- The Washington Times - Wednesday, October 9, 2013

Eight states Wednesday sued the Environmental Protection Agency over what they say is the agency’s lax regulation of emissions from wood-burning heaters, the latest in a battle that’s pitting red states against blue states over how much influence interest groups wield at the agency.

In the lawsuit, the state attorneys general maintain that the environmental regulatory office hasn’t properly enforced the Clean Air Act regarding pollution from wood burning.

EPA’s 25-year-old standards are outdated, and do not cover outdoor wood boilers, a major source of air pollution in many communities,” said the lawsuit, filed by the attorneys general of New York, Connecticut, Maryland, Massachusetts, Oregon, Rhode Island and Vermont, as well as the Puget Sound Clean Air Agency.

But the case has also called into question whether the lawsuit was filed at the prompting of the EPA itself.

In July, 12 other states claimed that the EPA is often working with environmental advocates to create regulatory controversies, then using the conflicts as justification for tightening environmental regulation and regulation in response.

“This appears to be a blatant strategy by the EPA to go around the process and bend the rules to create environmental regulations that have failed in Congress,” said Oklahoma state Attorney General Scott Pruitt.

“If the EPA is making backdoor deals with environmental groups to push their agenda on the American people while bypassing the states and Congress, we need to know,” he continued.

Mr. Pruitt has sued for more information from the EPA, and is being joined by the attorneys general of Alabama, Arizona, Georgia, Kansas, Michigan, Nebraska, North Dakota, South Carolina, Texas, Utah and Wyoming.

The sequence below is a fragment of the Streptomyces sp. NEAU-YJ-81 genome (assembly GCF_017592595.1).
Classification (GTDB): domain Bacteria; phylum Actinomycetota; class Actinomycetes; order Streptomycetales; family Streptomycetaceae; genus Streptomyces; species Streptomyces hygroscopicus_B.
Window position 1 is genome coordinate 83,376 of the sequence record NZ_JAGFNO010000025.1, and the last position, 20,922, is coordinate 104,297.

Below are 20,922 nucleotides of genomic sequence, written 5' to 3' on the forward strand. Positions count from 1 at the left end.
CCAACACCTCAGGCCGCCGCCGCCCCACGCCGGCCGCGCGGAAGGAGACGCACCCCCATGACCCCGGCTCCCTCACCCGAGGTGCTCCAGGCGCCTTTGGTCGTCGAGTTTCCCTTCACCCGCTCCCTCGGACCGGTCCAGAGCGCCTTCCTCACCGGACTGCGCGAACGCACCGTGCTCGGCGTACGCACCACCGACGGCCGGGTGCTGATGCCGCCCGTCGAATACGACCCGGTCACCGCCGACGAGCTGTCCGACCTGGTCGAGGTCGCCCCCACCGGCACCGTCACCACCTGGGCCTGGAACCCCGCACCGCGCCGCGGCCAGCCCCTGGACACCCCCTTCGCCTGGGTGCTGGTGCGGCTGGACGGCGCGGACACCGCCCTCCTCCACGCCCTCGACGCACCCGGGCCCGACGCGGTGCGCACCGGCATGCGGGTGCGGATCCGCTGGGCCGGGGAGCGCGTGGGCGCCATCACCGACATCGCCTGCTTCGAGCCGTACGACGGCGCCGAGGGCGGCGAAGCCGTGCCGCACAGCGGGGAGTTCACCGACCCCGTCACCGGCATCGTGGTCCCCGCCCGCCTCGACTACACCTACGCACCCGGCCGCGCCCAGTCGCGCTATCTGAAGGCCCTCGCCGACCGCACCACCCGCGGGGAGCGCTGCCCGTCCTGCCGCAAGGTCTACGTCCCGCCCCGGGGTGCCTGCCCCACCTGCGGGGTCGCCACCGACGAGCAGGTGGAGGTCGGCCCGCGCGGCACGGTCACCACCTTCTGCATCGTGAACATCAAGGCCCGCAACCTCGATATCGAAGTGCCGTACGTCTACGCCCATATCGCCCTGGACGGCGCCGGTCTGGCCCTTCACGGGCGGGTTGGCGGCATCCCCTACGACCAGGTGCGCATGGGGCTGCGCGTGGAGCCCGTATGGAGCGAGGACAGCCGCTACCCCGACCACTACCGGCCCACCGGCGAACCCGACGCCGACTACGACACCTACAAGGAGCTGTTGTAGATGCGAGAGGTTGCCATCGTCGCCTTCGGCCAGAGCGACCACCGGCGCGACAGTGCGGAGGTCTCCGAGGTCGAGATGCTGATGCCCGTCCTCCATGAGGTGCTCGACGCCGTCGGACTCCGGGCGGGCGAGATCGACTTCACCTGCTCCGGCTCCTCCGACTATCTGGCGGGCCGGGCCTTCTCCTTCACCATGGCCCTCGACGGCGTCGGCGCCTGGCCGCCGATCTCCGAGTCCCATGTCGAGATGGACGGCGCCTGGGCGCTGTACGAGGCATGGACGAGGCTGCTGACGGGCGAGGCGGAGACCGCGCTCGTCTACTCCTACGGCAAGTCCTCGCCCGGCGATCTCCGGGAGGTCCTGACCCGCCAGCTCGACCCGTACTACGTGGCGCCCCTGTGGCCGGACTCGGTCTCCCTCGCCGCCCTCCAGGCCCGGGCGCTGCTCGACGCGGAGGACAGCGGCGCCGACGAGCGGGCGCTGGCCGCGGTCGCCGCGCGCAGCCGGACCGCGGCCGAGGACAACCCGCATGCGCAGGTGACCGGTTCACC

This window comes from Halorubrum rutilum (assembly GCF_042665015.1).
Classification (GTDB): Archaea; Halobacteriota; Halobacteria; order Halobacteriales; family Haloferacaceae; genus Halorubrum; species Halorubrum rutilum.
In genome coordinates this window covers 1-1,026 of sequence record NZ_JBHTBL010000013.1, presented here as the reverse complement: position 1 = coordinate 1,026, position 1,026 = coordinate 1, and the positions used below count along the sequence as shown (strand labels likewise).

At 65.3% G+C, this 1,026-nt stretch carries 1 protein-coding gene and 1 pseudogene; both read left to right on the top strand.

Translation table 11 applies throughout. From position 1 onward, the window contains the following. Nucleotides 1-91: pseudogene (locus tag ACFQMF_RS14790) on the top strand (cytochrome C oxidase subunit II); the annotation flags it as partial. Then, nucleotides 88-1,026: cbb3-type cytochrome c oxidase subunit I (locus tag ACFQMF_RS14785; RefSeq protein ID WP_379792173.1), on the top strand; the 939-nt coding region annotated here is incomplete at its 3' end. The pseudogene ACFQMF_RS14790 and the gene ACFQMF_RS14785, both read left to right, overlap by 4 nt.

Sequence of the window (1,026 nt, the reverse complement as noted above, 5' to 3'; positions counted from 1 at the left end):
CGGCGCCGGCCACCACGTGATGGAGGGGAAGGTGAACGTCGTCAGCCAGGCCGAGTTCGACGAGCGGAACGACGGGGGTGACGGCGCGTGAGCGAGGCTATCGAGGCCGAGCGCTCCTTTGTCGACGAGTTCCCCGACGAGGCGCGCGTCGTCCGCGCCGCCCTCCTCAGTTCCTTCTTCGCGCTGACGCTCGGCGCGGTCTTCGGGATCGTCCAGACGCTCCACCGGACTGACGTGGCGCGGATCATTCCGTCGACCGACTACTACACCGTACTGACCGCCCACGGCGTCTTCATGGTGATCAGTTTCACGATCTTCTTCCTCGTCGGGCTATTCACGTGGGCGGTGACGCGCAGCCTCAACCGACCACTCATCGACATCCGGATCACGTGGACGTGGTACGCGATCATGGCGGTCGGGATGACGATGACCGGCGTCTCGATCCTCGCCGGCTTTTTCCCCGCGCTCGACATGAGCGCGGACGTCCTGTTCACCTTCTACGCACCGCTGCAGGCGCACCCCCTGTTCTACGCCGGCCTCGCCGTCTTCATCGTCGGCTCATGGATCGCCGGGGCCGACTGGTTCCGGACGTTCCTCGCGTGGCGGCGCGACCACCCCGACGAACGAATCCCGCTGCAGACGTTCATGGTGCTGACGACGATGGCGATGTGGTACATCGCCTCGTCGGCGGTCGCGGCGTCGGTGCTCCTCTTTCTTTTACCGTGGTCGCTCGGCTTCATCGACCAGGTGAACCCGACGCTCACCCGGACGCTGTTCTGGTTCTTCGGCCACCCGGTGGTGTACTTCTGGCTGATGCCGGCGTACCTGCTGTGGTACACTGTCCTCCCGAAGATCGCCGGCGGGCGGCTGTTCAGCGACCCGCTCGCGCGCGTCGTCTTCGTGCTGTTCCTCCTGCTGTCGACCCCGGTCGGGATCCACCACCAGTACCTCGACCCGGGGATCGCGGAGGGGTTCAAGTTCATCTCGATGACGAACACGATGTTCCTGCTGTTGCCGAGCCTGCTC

Holly Doremus, an environmental law professor at the University of California, Berkeley, said it’s not unusual for states to wrangle over regulation standards, with the EPA often caught in the middle.

“Obviously, states that are more committed to environmental protection are more likely to file suit against EPA saying, ‘You’re not doing enough,’” said Ms. Doremus, who also serves as the co-director of Berkeley’s environmental law program.

“States are on both sides of pushing EPA to regulate more and pushing EPA to regulation less,” she said.

Spokesmen for the EPA have been furloughed due to the federal shutdown, and could not be reached for comment Wednesday.

New York Attorney General Eric T. Schneiderman said the current EPA regulations “simply haven’t kept pace with the proliferation of wood-burning devices or the availability of cleaner-burning units.”

Outdoor wood boilers burn wood to heat water, which is then pumped inside to heat a house. Smoke and particulate matter from the boilers can often be dense.

The EPA estimates that soot from the wood-burning devices contributed to about 13 percent of fine-particle pollution in 2008. Exposure to fine particle pollution can lead to asthma, heart attacks or death, the agency said.

In the lawsuit, the states say the problems are a particular problem in the Northwest, Northeast, and Midwest. The states were also joined in their lawsuit by a number of advocacy groups, including the American Lung Association, the Clean Air Council, the Environmental Defense Fund and Environment and Human Health, Inc.